Google celebrates pani puri on anniversary of 51 flavours' world record

Today's Google Doodle—and integrated game—was inspired by an Indore restaurant that created a world record in 2015, with 51 flavours of the street-food favourite

Interactive pani puri Google Doodle (screengrab from
Interactive pani puri Google Doodle (screengrab from

NH Digital

Google is celebrating India's famous street food pani puri—aka golgappa, aka phuchka, aka gup-chup—with a special interactive Doodle.

The game is inspired by a restaurant based in Madhya Pradesh's Indore, which created a world record in 2015 by making 51 flavours of pani puri. This piece of history was cooked up under the guidance of Master Chef contestant Neha Shah.

To mark eight years of the world record, Google had created a colourful doodle that allows users to help a street vendor fulfil pani puri orders by choosing different pani puri ingredients to match the flavour preferences and quantity requirements of each 'customer'.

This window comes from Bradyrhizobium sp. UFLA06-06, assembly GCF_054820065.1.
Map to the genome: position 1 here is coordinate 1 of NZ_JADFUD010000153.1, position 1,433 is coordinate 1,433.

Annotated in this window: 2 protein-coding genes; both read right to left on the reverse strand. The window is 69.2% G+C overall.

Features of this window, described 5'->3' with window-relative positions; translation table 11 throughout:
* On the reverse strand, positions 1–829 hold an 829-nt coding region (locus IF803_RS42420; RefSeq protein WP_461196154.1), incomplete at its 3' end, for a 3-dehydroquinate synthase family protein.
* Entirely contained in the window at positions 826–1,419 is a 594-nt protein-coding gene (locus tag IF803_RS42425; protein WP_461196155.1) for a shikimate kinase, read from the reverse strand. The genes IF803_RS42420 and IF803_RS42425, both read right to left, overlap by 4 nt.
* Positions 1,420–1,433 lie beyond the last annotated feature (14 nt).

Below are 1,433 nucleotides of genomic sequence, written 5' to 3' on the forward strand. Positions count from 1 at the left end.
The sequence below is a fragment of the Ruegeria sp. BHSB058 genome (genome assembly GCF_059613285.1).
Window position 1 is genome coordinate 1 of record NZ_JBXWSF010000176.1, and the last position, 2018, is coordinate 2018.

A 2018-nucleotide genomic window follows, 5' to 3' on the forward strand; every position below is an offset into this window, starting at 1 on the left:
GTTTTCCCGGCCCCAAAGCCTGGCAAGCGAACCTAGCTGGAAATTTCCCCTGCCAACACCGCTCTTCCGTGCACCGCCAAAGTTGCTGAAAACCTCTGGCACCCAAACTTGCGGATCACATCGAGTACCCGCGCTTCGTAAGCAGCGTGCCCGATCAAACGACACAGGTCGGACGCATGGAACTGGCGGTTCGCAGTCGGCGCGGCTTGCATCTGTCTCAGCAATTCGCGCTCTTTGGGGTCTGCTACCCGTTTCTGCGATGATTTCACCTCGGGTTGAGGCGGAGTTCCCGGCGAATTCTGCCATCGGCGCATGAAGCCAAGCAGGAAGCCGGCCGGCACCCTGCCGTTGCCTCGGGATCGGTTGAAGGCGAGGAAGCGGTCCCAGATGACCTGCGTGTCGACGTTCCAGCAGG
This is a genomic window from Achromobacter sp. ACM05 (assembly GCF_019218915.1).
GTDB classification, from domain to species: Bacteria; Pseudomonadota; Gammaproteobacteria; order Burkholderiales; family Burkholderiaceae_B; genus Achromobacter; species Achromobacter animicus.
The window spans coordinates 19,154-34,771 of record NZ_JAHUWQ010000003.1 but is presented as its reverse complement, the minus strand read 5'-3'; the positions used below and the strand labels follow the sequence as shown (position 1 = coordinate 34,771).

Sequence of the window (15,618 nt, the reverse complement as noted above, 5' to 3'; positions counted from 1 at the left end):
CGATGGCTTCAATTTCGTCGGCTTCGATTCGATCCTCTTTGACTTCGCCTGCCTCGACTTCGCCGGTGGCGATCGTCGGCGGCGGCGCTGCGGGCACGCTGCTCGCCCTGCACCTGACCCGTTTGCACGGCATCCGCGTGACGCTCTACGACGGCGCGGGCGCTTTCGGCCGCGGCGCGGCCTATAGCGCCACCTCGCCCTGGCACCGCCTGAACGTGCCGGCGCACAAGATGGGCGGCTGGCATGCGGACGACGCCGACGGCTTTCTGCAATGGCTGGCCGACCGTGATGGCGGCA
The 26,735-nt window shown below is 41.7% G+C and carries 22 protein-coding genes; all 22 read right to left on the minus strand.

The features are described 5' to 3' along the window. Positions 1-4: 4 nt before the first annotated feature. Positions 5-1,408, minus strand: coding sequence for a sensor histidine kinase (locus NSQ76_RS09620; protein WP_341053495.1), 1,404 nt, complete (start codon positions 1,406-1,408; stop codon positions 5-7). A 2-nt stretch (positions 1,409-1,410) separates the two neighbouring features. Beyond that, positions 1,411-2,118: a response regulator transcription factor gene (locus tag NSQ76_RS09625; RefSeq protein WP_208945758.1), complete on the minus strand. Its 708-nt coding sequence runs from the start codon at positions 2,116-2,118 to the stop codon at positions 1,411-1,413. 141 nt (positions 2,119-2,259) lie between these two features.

Google Doodles often see creative changes made to the search engine's logo to celebrate special occasions, historic events, cultures, art forms, significant personalities (well-known and lesser-known) and their contributions, and more.

Previously, Google has celebrated foods such as strawberries, bubble tea, kimchi, pad Thai, pie, pizza and, yes, the Indian mango.

Today's new pani puri game describes it as a “popular South Asian street food made of crispy shell stuffed with potatoes, chickpeas, spices, or chilis and flavoured waters".

Pani puri is a bite-sized snack consisting of a spherical, hollow puff of a 'flatbread' that is often enjoyed with a filling made of potatoes, chickpeas and a spicy-sour water, with regional variations. In Maharashtra and Andhra Pradesh, it is commonly filled with boiled chickpeas, a white pea mixture and sprouts, all immersed in a tangy mint-flavoured water. In northern states like Punjab, Haryana, Delhi and Uttar Pradesh, the potato- and chickpea-filled puris are dipped in jaljeera, a cumin-flavoured water, and also known as pani ke batashe. In eastern India, such as Bengal, the water is tamarind-based.

Some regions have an yoghurt-sauced variant, dahi puri or doi phuchka, as well!

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